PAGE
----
Peak of annual bluegrass weevil adult activity
Temperature patterns In Massachusetts have been a roller coaster ride for a couple of weeks. After a relatively cold start, daytime high temperatures across the region reached the 90s during April 13-14 before dropping back to daytime highs in the 50s and 60s. By the end of last week (April 20-21), temperatures edged up again, but are expected to be low this week. Despite such fluctuations, all indications confirm the current peak of ABW adult activity in the region. According to our observations in Northern Connecticut, Western Massachusetts and near Albany, NY, the adult peak started during the week of April 17-21, and during the week of April 24 – 28 in the Boston area. If an adulticide application is included in your ABW management program, now is the time in our region.
Our predictions and estimations are based on GDD accumulation, plant phenology, and adult sampling (vacuuming). As of April 11, the GDD accumulation was low (40-60) and Forsythia had barely started blooming, but the weevils were active and steadily migrated to the short cut grass. In one week, however, GDDs have been accumulating rapidly… reaching up to 120-130 GDDs across the region. Forsythia is now perfect half green/half gold. Adult numbers are peaking on the short cut grass, and only a few adults were collected on the roughs, suggesting the end of migration from the overwintering sites.
Once again, all indicators are now aligned, suggesting a peak of ABW adult activity. It is important to mark this time even if an adulticide application is not planned, as it can be a “biofix’ or point from which further larval activity can be predicted. Roughly two weeks after adult activity, small larvae are expected to feed inside of the plant (around late bloom of dogwood, ~200- 250 GDDs). This season we have observed slightly early (~1 week) adult activity.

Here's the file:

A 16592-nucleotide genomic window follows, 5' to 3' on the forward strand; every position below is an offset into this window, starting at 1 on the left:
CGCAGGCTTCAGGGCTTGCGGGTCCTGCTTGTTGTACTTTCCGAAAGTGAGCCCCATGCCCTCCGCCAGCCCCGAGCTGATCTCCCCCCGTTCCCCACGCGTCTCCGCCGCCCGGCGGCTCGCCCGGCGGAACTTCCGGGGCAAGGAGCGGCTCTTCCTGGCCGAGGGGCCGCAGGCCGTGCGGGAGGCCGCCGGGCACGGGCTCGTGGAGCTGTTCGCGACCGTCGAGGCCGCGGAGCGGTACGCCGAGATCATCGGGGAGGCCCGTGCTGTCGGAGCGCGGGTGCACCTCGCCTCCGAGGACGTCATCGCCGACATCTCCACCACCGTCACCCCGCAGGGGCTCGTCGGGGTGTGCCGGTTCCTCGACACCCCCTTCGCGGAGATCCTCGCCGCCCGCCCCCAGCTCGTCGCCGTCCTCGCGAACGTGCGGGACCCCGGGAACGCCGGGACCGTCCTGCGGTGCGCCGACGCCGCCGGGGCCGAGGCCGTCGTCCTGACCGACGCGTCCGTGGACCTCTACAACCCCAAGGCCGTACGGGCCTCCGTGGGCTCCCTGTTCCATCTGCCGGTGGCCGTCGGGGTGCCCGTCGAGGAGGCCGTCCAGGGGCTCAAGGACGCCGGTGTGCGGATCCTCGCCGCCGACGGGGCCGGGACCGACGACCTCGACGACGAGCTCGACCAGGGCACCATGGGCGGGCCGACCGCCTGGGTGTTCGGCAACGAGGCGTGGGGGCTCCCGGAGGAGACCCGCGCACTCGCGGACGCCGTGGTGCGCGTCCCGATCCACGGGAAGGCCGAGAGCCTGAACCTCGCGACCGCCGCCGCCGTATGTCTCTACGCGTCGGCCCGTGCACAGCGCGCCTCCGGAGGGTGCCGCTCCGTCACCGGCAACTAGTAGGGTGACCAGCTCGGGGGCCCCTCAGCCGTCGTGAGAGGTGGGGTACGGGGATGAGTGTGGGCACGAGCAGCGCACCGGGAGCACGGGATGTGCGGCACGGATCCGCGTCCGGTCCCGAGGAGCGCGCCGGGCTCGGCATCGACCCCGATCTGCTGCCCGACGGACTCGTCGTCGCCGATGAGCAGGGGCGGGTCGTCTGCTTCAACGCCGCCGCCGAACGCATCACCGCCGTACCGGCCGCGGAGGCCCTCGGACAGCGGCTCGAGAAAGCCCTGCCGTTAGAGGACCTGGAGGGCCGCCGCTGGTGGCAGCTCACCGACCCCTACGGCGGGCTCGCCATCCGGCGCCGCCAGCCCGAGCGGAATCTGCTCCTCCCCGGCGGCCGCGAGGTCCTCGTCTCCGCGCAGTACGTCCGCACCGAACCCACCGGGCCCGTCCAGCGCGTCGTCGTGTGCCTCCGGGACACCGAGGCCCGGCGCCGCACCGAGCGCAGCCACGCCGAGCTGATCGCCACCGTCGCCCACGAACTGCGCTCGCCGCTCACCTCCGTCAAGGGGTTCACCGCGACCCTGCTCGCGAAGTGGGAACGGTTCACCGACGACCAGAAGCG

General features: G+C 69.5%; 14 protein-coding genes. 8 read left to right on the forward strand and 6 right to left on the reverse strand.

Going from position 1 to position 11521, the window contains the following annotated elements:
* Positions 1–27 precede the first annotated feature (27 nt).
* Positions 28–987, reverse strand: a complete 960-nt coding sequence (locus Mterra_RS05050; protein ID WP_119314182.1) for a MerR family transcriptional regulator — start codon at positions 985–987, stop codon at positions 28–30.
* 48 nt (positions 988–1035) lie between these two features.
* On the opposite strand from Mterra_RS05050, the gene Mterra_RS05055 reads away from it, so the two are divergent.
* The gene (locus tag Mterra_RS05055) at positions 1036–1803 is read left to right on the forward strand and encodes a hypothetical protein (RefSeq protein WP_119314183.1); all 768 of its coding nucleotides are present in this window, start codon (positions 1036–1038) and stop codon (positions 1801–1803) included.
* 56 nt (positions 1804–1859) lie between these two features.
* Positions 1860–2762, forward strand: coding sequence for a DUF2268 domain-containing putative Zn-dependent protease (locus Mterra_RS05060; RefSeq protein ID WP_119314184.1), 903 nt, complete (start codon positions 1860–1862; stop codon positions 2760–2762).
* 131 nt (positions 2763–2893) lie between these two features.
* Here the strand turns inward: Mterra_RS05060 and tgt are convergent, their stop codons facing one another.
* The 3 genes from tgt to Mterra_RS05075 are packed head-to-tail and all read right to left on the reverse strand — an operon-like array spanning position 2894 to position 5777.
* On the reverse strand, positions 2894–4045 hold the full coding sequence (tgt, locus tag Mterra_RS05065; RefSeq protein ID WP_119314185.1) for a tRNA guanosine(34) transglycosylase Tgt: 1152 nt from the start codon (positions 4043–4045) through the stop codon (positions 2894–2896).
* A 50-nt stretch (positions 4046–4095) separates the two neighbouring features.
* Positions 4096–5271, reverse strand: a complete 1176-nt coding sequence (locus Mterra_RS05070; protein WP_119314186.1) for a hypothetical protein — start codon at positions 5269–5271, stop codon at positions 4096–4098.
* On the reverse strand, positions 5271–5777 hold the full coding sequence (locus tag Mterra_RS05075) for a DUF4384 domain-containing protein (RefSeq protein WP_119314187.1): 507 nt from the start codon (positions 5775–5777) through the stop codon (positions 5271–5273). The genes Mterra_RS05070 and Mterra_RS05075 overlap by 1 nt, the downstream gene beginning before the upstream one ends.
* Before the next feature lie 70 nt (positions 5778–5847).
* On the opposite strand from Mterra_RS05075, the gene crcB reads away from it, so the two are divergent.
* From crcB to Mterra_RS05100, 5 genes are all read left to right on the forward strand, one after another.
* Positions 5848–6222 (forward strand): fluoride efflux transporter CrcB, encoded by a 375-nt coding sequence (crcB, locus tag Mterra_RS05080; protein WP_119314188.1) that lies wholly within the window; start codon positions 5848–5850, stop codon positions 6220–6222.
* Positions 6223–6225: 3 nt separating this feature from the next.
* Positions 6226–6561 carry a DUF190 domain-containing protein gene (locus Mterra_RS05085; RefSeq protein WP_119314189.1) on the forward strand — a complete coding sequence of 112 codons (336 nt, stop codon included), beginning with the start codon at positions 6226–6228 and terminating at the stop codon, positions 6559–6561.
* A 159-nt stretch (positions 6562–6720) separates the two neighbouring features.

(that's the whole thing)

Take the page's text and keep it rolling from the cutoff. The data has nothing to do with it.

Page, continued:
Soil temperatures are increasing and now average 46-47° F across the region. Grubs have been found at an average depth of 1.5” and have resumed their feeding. At high densities, some damage can be observed, which is caused directly by grub feeding and/or large predators digging for grubs (secondary damage).
It is usually not recommended to make applications targeting the large larvae feeding in the spring, because this approach is not very effective. In addition, grubs will be pupating soon and therefore chemical application is often unnecessary. If grub feeding is noticed in the spring, the best course of action is to schedule a preventive application of either a systemic anthranilic diamide (chlorantraniliprole) or a neonicotinoid (imidacloprid and clothianidin). If chlorantraniliprole (AceleprynTM) application is included in the grub management program, the best timing for this application is between April 15 – June 15, but this application will target grubs which will hatch in the summer and is not likely to affect the large grubs feeding in the spring. For more info on preventive management of white grubs, see https://ag.umass.edu/turf/fact-sheets/current-insecticide-approaches-for-white-grub-control
Note that neonicotinoids recently becamerestricted used materials in Massachusetts. Neonicotinoids also have activity against pollinators, so they cannot be applied on blooming plants, including weeds. The best timing for neonicotinoid application is during egg laying starting the last week of June through the beginning of July, even though the target is small larvae which will hatch later in the season. For more info on reducing potential impacts of neonicotinoids on pollinators, see https://ag.umass.edu/turf/fact-sheets/neonicotinoid-turf-insecticides-pollinators
Chinch bugs and billbugs
We collected the first adults of chinch bugs and billbugs last week. We continue to monitor their activity and expect the peak of billbug adult activity during late May. Chinch bugs are expected to reach the nymph stage during June.
Submitted by: Dr. Olga Kostromytska